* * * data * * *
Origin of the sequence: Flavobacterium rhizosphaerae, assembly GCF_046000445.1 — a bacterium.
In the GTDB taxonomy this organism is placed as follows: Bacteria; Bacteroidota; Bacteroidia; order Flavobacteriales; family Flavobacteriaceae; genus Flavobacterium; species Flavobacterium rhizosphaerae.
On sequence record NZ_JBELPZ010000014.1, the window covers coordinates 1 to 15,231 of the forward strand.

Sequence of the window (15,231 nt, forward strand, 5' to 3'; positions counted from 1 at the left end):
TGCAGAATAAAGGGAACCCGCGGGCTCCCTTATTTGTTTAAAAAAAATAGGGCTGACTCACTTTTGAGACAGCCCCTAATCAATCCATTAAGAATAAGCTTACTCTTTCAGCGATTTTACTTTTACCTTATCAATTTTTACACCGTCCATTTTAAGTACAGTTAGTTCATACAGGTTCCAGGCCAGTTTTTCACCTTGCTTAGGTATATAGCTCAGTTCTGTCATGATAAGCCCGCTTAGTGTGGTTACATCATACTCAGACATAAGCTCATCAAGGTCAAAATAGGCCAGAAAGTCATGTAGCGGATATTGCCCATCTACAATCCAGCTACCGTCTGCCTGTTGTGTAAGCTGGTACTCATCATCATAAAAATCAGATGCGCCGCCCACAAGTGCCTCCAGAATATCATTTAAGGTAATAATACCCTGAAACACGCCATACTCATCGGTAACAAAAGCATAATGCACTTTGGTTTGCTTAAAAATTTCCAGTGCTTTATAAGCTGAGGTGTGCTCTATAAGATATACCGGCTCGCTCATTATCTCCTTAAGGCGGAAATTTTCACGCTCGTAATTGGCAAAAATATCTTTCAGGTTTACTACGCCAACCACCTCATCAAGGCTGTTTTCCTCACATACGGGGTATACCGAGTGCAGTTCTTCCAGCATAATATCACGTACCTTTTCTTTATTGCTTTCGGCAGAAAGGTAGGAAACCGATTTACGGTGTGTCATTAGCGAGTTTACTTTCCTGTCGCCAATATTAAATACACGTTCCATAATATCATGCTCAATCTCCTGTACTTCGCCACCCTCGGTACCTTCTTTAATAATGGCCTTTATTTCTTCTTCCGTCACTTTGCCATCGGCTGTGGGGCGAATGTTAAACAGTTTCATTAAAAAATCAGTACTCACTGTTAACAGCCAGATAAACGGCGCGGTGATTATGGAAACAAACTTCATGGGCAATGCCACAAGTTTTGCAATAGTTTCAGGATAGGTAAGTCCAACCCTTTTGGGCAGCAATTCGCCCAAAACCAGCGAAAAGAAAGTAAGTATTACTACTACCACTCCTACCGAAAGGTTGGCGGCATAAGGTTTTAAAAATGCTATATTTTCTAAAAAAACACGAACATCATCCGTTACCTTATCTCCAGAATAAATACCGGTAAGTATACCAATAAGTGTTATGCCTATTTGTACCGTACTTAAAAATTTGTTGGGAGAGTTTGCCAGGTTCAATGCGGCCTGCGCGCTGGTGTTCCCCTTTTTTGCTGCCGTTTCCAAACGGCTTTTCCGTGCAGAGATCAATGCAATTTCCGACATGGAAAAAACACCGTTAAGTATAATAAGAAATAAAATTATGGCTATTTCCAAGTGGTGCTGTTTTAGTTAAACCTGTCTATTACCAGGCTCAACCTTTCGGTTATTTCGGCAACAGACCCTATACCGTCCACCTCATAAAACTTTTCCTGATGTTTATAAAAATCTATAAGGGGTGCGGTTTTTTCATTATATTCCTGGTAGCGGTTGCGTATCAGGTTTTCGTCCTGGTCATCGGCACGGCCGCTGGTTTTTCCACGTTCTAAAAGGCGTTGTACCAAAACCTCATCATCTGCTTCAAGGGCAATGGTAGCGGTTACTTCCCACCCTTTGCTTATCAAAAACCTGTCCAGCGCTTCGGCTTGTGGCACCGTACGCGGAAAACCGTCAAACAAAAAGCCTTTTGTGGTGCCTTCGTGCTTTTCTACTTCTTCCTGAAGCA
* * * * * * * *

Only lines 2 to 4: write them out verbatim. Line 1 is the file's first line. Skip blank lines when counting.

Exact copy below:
In the GTDB taxonomy this organism is placed as follows: Bacteria; Bacteroidota; Bacteroidia; order Flavobacteriales; family Flavobacteriaceae; genus Flavobacterium; species Flavobacterium rhizosphaerae.
On sequence record NZ_JBELPZ010000014.1, the window covers coordinates 1 to 15,231 of the forward strand.

Sequence of the window (15,231 nt, forward strand, 5' to 3'; positions counted from 1 at the left end):